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Monday, August 15, 2022
HomeNewsArchivesNot for Profit: Island Green Building Association Expands Focus

Not for Profit: Island Green Building Association Expands Focus

Dan Carlsen works for IGBA at the ReSource Depot.After nearly 10 of years pushing for greener building practices, particularly on St. John, Island Green Building Association has expanded its focus to include green living. A new name, Island Green Living Association, is in the works.

“Green building is a good start, but the problems are broader. It’s all about being able to live on a small island with less impact,” IGBA director Barry Devine said.

He said IGBA was organized during a time when there was a boom in construction, which was the most obvious polluter, but it’s now obvious that there are a lot of other aspects of living on a very small island that are unsustainable. His list of issues in need of solution includes waste management, lack of recycling, cost of energy, the small area of land, and the products people use and abuse.

He likened St. John to a time bomb when it comes to the impact of bad environmental practices.

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The huge number of vacation villas on St. John are among the problems. Devine said he counted 950 St. John villas on a popular website where villa owners list their properties. He said there are probably another 50, bringing the total to more than 1,000. Those villas are huge users of energy. An increasing number are fully airconditioned, and in those with only bedroom airconditioning, guests sometimes run them day and night with the bedroom doors open to cool the entire house.

Acknowledging that not all the villa owners will be receptive to greening up their properties, he said the organization has to start somewhere so reaching at least some of them will be a help.

Additionally, Devine said the island sees about a million tourists a year, which has a significant impact on the environment.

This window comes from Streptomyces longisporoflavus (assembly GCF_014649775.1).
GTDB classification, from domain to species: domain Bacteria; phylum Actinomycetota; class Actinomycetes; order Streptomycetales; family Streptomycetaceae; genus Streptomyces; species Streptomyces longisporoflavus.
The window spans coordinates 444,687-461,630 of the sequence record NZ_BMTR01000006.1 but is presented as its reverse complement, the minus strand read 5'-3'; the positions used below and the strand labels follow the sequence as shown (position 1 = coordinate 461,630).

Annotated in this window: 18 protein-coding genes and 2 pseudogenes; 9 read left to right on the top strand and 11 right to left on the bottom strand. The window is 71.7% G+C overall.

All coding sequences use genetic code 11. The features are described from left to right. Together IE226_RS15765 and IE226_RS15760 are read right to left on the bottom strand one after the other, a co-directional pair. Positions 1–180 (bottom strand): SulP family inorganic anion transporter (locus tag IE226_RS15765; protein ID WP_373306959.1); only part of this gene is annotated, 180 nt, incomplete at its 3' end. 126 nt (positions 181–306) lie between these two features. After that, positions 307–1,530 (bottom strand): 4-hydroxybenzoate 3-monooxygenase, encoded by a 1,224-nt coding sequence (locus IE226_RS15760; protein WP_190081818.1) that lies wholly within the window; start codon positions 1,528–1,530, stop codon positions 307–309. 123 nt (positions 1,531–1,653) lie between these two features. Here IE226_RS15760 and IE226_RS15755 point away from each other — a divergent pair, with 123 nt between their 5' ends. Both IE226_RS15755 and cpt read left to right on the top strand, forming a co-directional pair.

In order to effectively expand its scope, Devine said IGBA hopes to partner with other community organizations that have similar goals. The organization recently joined forces with Gifft Hill School’s Education and Resiliency through Horticulture program to present its monthly Island Sustainability Seminars, known as Green Thursdays.

“Many of us are wondering how it can be that we live on this island that calls itself a green place to live, yet we don’t have our recycling down,” said EARTH Program Coordinator and IGBA board member Sarah Haynes. “A large part of the answer comes down to the fact that we need to start collaborating more as a whole community, and get a lot of great people working toward a lot of great results. We want the Green Thursdays to be a proactive look at what we can physically do rather than walk away thinking, ‘Oh, this is such problem, what are we going to do about it?’”

In addition to partnering with other community groups to come up with solutions to island issues like waste management and energy conservation, IGBA is developing a longterm plan for an island resource center. Building off the success of the group’s ReSource Depot, which has diverted and recycled more than 25,000 pounds of construction and demolition waste into productive use and out of local landfills, the center is envisioned as a place for education, recycling, agriculture, and more.

“It’s just a concept now, but the Sustainable Living Center could include works from artists who use recycled materials, and we might have a thrift store as well,” Devine said. “We have a need for composting and organic materials recycling and native plants; agriculture is a whole field we should be paying attention to. The idea is to try to make the most of our resources, to train people and educate the public to live in a lower impact way, and to make the island more sustainable and less reliant on outside support.”

The ReSource Depot is now almost paying for itself, Devine said. He said it brings in $300 to $400 a day.

The ReSource Depot is open from 7:30 a.m. until noon Monday and Thursday and from 8 a.m. till noon Saturday.